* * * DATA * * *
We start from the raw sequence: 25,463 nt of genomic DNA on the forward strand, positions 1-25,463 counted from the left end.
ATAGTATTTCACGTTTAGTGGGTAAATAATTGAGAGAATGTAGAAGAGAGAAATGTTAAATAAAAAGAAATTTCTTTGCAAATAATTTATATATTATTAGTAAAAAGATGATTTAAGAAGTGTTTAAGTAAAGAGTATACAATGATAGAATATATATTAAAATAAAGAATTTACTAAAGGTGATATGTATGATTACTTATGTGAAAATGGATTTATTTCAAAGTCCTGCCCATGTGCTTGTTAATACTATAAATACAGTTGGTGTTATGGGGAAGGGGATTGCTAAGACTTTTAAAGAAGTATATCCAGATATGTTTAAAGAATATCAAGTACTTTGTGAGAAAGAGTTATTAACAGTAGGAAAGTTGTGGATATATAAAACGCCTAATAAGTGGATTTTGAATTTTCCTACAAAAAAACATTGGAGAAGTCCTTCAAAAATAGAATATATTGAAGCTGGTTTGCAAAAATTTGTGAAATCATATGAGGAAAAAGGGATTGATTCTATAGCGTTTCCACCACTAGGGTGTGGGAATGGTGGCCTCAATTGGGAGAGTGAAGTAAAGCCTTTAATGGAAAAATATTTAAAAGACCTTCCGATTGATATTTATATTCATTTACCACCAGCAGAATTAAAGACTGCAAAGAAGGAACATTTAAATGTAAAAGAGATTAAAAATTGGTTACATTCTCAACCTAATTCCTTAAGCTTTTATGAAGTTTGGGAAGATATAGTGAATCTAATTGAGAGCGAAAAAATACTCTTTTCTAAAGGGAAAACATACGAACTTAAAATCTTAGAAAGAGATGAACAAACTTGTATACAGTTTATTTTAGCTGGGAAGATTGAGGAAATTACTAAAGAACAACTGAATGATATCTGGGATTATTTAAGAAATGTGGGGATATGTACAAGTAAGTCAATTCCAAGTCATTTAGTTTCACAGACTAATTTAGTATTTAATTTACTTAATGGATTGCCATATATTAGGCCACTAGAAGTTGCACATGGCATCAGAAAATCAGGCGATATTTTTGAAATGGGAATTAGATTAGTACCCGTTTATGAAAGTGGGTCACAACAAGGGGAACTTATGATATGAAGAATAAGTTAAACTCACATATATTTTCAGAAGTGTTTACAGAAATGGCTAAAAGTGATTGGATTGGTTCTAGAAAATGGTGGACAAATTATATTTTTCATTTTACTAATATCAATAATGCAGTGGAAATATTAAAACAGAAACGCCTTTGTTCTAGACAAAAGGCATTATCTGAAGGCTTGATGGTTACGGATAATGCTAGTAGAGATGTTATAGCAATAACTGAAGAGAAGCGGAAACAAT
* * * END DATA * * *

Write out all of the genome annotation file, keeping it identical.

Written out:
We start from the raw sequence: 25,463 nt of genomic DNA on the forward strand, positions 1-25,463 counted from the left end.
ATAGTATTTCACGTTTAGTGGGTAAATAATTGAGAGAATGTAGAAGAGAGAAATGTTAAATAAAAAGAAATTTCTTTGCAAATAATTTATATATTATTAGTAAAAAGATGATTTAAGAAGTGTTTAAGTAAAGAGTATACAATGATAGAATATATATTAAAATAAAGAATTTACTAAAGGTGATATGTATGATTACTTATGTGAAAATGGATTTATTTCAAAGTCCTGCCCATGTGCTTGTTAATACTATAAATACAGTTGGTGTTATGGGGAAGGGGATTGCTAAGACTTTTAAAGAAGTATATCCAGATATGTTTAAAGAATATCAAGTACTTTGTGAGAAAGAGTTATTAACAGTAGGAAAGTTGTGGATATATAAAACGCCTAATAAGTGGATTTTGAATTTTCCTACAAAAAAACATTGGAGAAGTCCTTCAAAAATAGAATATATTGAAGCTGGTTTGCAAAAATTTGTGAAATCATATGAGGAAAAAGGGATTGATTCTATAGCGTTTCCACCACTAGGGTGTGGGAATGGTGGCCTCAATTGGGAGAGTGAAGTAAAGCCTTTAATGGAAAAATATTTAAAAGACCTTCCGATTGATATTTATATTCATTTACCACCAGCAGAATTAAAGACTGCAAAGAAGGAACATTTAAATGTAAAAGAGATTAAAAATTGGTTACATTCTCAACCTAATTCCTTAAGCTTTTATGAAGTTTGGGAAGATATAGTGAATCTAATTGAGAGCGAAAAAATACTCTTTTCTAAAGGGAAAACATACGAACTTAAAATCTTAGAAAGAGATGAACAAACTTGTATACAGTTTATTTTAGCTGGGAAGATTGAGGAAATTACTAAAGAACAACTGAATGATATCTGGGATTATTTAAGAAATGTGGGGATATGTACAAGTAAGTCAATTCCAAGTCATTTAGTTTCACAGACTAATTTAGTATTTAATTTACTTAATGGATTGCCATATATTAGGCCACTAGAAGTTGCACATGGCATCAGAAAATCAGGCGATATTTTTGAAATGGGAATTAGATTAGTACCCGTTTATGAAAGTGGGTCACAACAAGGGGAACTTATGATATGAAGAATAAGTTAAACTCACATATATTTTCAGAAGTGTTTACAGAAATGGCTAAAAGTGATTGGATTGGTTCTAGAAAATGGTGGACAAATTATATTTTTCATTTTACTAATATCAATAATGCAGTGGAAATATTAAAACAGAAACGCCTTTGTTCTAGACAAAAGGCATTATCTGAAGGCTTGATGGTTACGGATAATGCTAGTAGAGATGTTATAGCAATAACTGAAGAGAAGCGGAAACAAT